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Picture of the Month

Sydney S. Gellis, MD; Murray Feingold, MD; K. W. Dumars Jr., MD
Am J Dis Child. 1970;119(2):139-140. doi:10.1001/archpedi.1970.02100050141009.
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Denouement and Discussion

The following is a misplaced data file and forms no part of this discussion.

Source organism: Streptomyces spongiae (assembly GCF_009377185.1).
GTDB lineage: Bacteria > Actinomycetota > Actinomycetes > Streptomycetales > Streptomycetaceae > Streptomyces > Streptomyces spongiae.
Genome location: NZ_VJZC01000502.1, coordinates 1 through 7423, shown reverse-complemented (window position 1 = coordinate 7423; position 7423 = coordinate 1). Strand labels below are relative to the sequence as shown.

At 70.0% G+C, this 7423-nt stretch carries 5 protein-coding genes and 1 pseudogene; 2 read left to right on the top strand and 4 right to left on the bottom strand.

Manifestations  Infants with hydranencephaly may have no symptoms during the first few months of life as they are then functioning at a midbrain level. The usual newborn reflexes, Moro, tonic neck, rooting, and sucking, are present and active. This is not so if there is increased intracranial pressure associated with the hydranencephaly. With increasing intracranial tension, the head size increases, the fontanels bulge, and a setting sun sign appears. The infant becomes irritable, develops spastic quadriparesis, fails to gain, and usually succumbs to an infection.The signs of increasing pressure indicate the presence of intracranial pathology which must be differentiated from hydrocephalus or subdural effusion. Transillumination is a valuable adjunct in this differential diagnosis. The child with hydranencephaly and head enlargement has very little cerebral tissue, and the transillumination is marked. In the child with hydrocephaly and early ventricular enlargement, the cortical tissue is sufficient to


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